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TDA Noxious Weed
TPWD Prohibited Exotic Species
Invasive Plant Atlas of the US

NOTE: means species is on that list.

Ligustrum vulgare


European privet

Synonym(s):
Family: Oleaceae (Olive Family)
Duration and Habit: Perennial Shrub


Photographer: Amanda Chau
Source: Invaders of Texas Program

Description

European privet is a deciduous shrub that grows up to 15 ft. (4.8 m) in height. The trunks usually occur as multiple stems with many long, leafy branches. Leaves are opposite, oblong, 1-2.4 in. (2.5-6 cm) long and 0.2-0.6 in. (0.5-1.5 cm) wide. Flowering occurs in June, when white flowers develop at the end of branches in 1-3 in. (2.5-7.6 cm) long clusters. Fruits are spherical, 1/3 in. (8.5 mm) long, ripen to a dark purple to black color and persist into winter. Several privet species occur and they are often hard to distinguish. European privet belongs to the group of privets with smaller leaves (under 3 inches), which distinguishes it from glossy privet (Ligustrum lucidum), for example.

Ecological Threat: Aggressive and troublesome invasives, often forming dense thickets, particularly in bottom-land forests and along fencerows, thus gaining access to forests, fields, and rights-of-way.

Biology & Spread: Colonize by root sprouts and spread widely by abundant bird- and other animal-dispersed seeds

History: Introduced from Europe in the early to mid-1800s. Traditional southern ornamentals.

U.S. Habitat: Aggressive and troublesome invasives, often forming dense thickets, particularly in bottom-land forests and along fencerows, thus gaining access to forests, fields, and right-of-ways. Shade tolerant. Colonize by root sprouts and spread widely by abundant bird- and other animal-dispersed seeds.

Distribution

U.S. Nativity: Introduced to U.S.

Native Origin: Europe, N. Africa (Alfred Rehder, Manual of Cultivated Trees and Shrubs: Hardy in North America, The MacMillan Co., New York (1967)); Medit. reg (Bailey, L.H. and E.Z. Bailey, Hortus Third: A Concise Dictionary of Plants Cultivated in the United States and Canada, MacMillan Publishing Co., Inc., New York , (1977).); NatureServe Explorer

U.S. Present: AL, AR, CT, DE, GA, IL, IN, KY, LA, MA, MD, ME, MI, MT, NC, NE, NH, NJ, NY, OH, OR, PA, RI, SC, TN, TX, UT, VA, VT, WI, WV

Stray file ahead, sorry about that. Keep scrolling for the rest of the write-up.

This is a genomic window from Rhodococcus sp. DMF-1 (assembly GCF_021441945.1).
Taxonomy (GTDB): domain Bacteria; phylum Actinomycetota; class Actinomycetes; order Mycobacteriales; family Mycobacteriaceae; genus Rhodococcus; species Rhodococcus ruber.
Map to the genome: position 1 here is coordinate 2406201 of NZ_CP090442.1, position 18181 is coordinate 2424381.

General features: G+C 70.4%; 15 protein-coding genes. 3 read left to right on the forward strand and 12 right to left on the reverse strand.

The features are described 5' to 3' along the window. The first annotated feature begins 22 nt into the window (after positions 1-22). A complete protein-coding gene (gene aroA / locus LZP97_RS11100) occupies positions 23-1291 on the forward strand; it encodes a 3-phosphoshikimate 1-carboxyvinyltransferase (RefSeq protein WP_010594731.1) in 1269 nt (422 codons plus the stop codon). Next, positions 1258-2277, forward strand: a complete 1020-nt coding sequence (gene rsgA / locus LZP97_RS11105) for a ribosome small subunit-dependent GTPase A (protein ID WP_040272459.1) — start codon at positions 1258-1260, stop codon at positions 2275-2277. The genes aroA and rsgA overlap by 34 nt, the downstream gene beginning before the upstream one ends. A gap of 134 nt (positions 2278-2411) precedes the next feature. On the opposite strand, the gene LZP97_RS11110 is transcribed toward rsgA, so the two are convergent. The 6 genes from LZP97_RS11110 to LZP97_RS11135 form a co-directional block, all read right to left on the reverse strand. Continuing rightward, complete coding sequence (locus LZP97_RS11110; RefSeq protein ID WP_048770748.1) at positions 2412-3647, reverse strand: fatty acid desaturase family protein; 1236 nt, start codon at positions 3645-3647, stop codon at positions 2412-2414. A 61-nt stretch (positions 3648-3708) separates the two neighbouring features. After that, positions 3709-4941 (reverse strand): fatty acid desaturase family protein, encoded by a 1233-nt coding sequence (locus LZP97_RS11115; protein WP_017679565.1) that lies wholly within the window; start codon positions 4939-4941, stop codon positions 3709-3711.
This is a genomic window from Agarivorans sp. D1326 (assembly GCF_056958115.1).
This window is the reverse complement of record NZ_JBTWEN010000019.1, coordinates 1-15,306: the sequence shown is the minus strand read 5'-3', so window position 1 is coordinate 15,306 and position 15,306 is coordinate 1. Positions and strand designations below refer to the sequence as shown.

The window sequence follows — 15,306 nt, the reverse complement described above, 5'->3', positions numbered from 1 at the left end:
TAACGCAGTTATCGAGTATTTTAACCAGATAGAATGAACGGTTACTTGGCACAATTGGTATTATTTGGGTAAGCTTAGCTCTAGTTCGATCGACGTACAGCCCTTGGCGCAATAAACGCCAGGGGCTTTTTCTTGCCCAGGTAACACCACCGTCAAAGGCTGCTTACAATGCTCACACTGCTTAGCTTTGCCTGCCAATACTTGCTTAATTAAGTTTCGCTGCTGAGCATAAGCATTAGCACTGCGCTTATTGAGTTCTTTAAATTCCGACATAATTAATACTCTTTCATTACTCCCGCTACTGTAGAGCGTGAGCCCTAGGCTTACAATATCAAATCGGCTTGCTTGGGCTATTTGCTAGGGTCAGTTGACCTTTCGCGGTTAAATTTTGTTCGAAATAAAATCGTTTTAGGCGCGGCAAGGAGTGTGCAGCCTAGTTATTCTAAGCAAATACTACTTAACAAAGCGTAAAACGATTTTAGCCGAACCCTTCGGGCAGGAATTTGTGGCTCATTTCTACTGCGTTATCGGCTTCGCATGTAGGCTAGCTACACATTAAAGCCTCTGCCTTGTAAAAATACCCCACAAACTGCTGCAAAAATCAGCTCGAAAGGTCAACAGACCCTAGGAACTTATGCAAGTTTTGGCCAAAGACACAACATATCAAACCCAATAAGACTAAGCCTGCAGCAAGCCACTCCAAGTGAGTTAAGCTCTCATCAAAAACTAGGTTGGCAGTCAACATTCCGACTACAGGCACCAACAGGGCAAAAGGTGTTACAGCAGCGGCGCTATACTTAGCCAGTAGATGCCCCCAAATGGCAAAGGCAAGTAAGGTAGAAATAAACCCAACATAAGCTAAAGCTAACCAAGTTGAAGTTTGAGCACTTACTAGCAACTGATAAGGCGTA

Distribution: Southeastern United States

Mapping

Invaders of Texas Map: Ligustrum vulgare
EDDMapS: Ligustrum vulgare
USDA Plants Texas County Map: Ligustrum vulgare

Invaders of Texas Observations

List All Observations of Ligustrum vulgare reported by Citizen Scientists

Resembles/Alternatives

Other alternatives include inkberry (Ilex glabra), spicebush (Lindera benzoin), blackhaw (Viburnum prunifolium), red or black chokeberry (Aronia arbutifolia or melanocarpa)

Management


Thoroughly wet all leaves with one of the following herbicides in water with a surfactant (August to December): a glyphosate herbicide as a 3-percent solution (12 ounces per 3-gallon mix) or Arsenal AC* as a 1-percent solution (4 ounces per 3-gallon mix).

For stems too tall for foliar sprays, apply Garlon 4 as a 20-percent solution in commercially available basal oil, diesel fuel, or kerosene (2.5 quarts per 3-gallon mix) with a penetrant (check with herbicide distributor) to young bark as a basal spray. Or, cut large stems and immediately treat the stumps with Arsenal AC* or Velpar L* as a 10-percent solution in water (1 quart per 3-gallon mix) with a surfactant. When safety to surrounding vegetation is desired, immediately treat stumps and cut stems with Garlon 3A or a glyphosate herbicide as a 20-percent solution in water (2.5 quarts per 3-gallon mix) with a surfactant

USE PESTICIDES WISELY: ALWAYS READ THE ENTIRE PESTICIDE LABEL CAREFULLY, FOLLOW ALL MIXING AND APPLICATION INSTRUCTIONS AND WEAR ALL RECOMMENDED PERSONAL PROTECTIVE GEAR AND CLOTHING. CONTACT YOUR STATE DEPARTMENT OF AGRICULTURE FOR ANY ADDITIONAL PESTICIDE USE REQUIREMENTS, RESTRICTIONS OR RECOMMENDATIONS. MENTION OF PESTICIDE PRODUCTS ON THIS WEB SITE DOES NOT CONSTITUTE ENDORSEMENT OF ANY MATERIAL.

Text References

Miller, James H. 2003. Nonnative invasive plants of southern forests: a field guide for identification and control. Gen. Tech. Rep. SRS-62. Asheville, NC: U.S. Department of Agriculture, Forest Service, Southern Research Station. 93 p

Online Resources

Search Online

Google Search: Ligustrum vulgare
Google Images: Ligustrum vulgare
NatureServe Explorer: Ligustrum vulgare
USDA Plants: Ligustrum vulgare
Invasive Plant Atlas of the United States: Ligustrum vulgare
Bugwood Network Images: Ligustrum vulgare

Last Updated: 2008-12-06 by HTG
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